In the post-Covid era, a notable phenomenon has emerged – a record number of employees voluntarily bidding farewell to their jobs. Scientists promptly labelled this trend “The Great Resignation”, encapsulating the introspective process of individuals re-evaluating their lives and opting for change.
The truly Greatest Resignation, however, took place last week, in Liverpool. I welled up watching Jürgen Klopp’s statement.
While it may be a tad belated to begin practising now, considering he won’t manage an English club again, the ‘ü’ in Jürgen is pronounced like the French ‘u’, by the way. Just say ‘ee’ (as in referee) and round your lips tightly while making the sound.
Bet you just tried it. And were surprised it worked. Sehr gut.
Jürgen Klopp stands among a select few who gracefully relinquish powerful positions, showcasing their intelligence by leaving on their own terms, in style, with impeccable timing. In theory, this is of course the preferred choice for everyone: leave while you’re loved. But if it were so easy, why is it so rare?
Also, acknowledging exhaustion in one of the most competitive, performance-driven environments should not come as a surprise. Yet the rarity of high-profile figures openly admitting to their finite resources raises the question: why aren’t we hearing more from individuals in high-stress jobs about the eventual need for a well-deserved time-out?
Too often managers, CEOs, and ministers carry on regardless, to other people’s detriment as well as their own, maybe for fear of coming across as weak.
So Klopp, fearless as usual, should receive at least as much recognition for the frankness of his announcement as for eight exceptional years at Anfield.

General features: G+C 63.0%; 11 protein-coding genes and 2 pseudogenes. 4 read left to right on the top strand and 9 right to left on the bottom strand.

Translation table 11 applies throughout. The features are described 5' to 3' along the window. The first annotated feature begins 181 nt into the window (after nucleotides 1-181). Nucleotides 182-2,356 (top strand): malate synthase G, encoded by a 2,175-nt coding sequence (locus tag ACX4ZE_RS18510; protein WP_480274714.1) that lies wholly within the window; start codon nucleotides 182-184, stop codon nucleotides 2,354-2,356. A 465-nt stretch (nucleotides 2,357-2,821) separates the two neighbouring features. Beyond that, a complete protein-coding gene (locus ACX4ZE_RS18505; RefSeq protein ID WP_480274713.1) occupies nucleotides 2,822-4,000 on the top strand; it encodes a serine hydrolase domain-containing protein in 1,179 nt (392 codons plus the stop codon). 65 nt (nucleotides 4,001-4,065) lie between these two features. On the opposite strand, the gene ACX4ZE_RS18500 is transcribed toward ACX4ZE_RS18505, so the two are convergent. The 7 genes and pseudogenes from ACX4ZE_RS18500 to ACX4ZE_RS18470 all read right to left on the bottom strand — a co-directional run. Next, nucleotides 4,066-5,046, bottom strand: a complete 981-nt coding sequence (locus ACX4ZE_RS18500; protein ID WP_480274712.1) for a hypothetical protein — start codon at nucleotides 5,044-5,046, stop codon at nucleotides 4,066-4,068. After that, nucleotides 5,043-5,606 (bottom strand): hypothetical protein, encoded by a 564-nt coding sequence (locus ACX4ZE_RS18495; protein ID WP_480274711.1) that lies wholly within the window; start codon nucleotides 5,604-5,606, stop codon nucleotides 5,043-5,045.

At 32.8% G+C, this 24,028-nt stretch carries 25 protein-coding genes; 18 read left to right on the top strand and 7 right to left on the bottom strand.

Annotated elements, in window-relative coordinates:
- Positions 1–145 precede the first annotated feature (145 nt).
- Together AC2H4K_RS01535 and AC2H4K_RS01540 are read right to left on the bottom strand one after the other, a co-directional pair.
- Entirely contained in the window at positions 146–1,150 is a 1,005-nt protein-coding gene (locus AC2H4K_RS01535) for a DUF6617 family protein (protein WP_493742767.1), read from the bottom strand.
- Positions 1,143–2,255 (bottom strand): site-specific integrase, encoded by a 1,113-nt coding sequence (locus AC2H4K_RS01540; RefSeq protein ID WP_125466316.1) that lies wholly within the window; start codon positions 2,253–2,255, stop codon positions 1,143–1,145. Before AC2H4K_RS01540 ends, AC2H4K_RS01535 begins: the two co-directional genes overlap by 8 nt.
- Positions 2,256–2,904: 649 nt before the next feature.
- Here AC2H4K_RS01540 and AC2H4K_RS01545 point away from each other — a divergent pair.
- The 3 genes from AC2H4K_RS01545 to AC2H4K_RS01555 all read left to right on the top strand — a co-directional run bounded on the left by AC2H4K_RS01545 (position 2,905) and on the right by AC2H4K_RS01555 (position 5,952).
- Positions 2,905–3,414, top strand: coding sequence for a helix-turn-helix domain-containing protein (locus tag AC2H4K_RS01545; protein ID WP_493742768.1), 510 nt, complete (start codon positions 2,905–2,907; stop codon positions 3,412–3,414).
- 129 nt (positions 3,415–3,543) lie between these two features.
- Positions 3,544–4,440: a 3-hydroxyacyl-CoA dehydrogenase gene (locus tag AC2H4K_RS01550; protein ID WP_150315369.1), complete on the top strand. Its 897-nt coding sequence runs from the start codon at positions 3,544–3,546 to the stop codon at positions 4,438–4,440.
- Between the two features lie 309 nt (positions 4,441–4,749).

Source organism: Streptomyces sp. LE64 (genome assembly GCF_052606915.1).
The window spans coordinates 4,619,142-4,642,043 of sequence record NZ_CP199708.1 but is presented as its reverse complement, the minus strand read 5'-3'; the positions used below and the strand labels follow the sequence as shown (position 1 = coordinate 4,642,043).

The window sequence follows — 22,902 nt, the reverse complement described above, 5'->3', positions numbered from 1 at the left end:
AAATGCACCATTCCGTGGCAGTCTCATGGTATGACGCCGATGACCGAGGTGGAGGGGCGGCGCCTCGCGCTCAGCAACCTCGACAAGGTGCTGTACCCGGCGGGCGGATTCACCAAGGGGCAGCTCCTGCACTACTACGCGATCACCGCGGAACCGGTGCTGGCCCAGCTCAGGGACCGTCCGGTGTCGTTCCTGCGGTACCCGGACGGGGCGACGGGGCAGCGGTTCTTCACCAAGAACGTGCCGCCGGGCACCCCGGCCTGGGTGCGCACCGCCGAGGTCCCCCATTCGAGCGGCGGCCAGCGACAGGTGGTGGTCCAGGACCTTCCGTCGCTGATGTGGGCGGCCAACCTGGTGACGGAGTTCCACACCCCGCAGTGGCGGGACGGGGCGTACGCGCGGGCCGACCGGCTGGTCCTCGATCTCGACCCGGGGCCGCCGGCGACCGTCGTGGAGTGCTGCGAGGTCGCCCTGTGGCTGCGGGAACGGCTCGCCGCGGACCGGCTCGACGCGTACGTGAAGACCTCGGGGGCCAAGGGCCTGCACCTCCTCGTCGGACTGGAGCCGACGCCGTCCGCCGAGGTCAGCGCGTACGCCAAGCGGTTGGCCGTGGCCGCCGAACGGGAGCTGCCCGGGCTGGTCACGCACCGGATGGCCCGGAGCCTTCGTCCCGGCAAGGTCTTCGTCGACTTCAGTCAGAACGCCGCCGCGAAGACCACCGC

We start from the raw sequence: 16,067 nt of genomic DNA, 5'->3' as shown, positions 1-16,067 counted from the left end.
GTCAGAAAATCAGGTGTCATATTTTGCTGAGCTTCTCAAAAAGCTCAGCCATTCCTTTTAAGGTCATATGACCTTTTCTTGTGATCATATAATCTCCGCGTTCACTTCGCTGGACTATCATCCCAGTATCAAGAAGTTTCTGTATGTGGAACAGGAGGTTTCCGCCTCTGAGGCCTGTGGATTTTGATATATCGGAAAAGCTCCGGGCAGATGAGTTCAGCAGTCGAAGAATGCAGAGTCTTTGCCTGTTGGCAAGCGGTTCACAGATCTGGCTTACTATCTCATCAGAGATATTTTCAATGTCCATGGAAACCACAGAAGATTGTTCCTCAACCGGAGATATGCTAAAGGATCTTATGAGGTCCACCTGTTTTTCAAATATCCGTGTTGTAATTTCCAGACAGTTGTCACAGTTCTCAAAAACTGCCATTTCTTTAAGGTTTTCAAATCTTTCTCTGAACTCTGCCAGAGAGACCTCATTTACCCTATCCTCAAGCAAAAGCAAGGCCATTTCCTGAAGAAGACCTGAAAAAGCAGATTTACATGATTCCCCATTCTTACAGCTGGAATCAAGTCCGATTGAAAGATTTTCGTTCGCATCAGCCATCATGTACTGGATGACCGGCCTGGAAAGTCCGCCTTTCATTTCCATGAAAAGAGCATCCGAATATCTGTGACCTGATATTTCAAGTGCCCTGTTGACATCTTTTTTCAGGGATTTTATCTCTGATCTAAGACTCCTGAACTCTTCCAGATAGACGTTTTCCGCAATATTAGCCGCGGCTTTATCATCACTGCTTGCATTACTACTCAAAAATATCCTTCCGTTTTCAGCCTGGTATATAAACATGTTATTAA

In Germany, clubs usually have a manager and a head coach. At Borussia Dortmund and Mainz 05, for instance, Klopp could focus solely on how to win the next game. Difficult enough. With the Reds, as manager, there was even more responsibility. And he excelled.
Differences between English football and the Bundesliga, in Klopp’s own words, are pronounced. “It’s more intense. It’s more important for the people here if your club is winning or not.” He added, with his dazzling toothy grin: “The English people bet a lot more.”
The other Jürgen – Klinsmann – once gave the player’s view on this: “One of the reasons I had come to England was the passion of the crowds that I saw on German TV, watching the big Liverpool teams of the 1970s.” Elsewhere you had to develop an inner drive, he said. But “in England, you run 20mph automatically because of the crowd. You have a lot more drive from them to give it all you’ve got.”
Klinsi also recalled the advice he received on how to deal with the British press, which had branded him a diver. A friend told him: “When you meet the media, why don’t you take a backpack and pull a snorkel and goggles out of it?” The German media are sometimes perceived as brutal, yours truly are. Which isn’t always a bad thing, but most definitely adds to the (blood) pressure – and needs a reminder from time to time that journalists have the easier job by far.
And Klopp, with due respect for the role of the press as an institution, skilfully deflates reporters’ egos. In a memorable instance, a German journalist at a presser urged Klopp to refrain from cliche verbiage before he had started answering. Klopp’s response? “To come up with demands when it’s actually the first time I ever see you – impressive. What field are you in? Wildlife documentaries? Oh, sport… that’s sweet.”
My other favourite among the “best of” Klopp videos is the lost-in-translation-one, brain fog vs brain f***. A must-watch.
Speculation abounds regarding Klopp’s plans a year from now, after building a house in Wiesbaden with his wife, Ulla, and cherishing moments with his first grandchild, the newborn boy of his stepson, Dennis.
As well as to a rumour about the US national team, there are the three Bs: BVB Dortmund (zero chance), Bayern München (possible) and Bundestrainer (appealing to Klopp).
Whatever it will be, we get Kloppo back! At least for a while. And that’s fantastic news. He is one of a kind, charismatic, commonsensical, popular, humble, witty, full of self-mockery, and decent. Someone who’s all in, always, with the heart to inspire and energise a team, a stadium, a country. Even from the sidelines (although I still hope he listens to TNE’s Matt Kelly and goes into politics).
Klopp was the best ambassador we could have sent to the UK. And now, sad as it is for the Scousers, the normal guy needs a bit of a normal life. After that, Team Germany really needs him.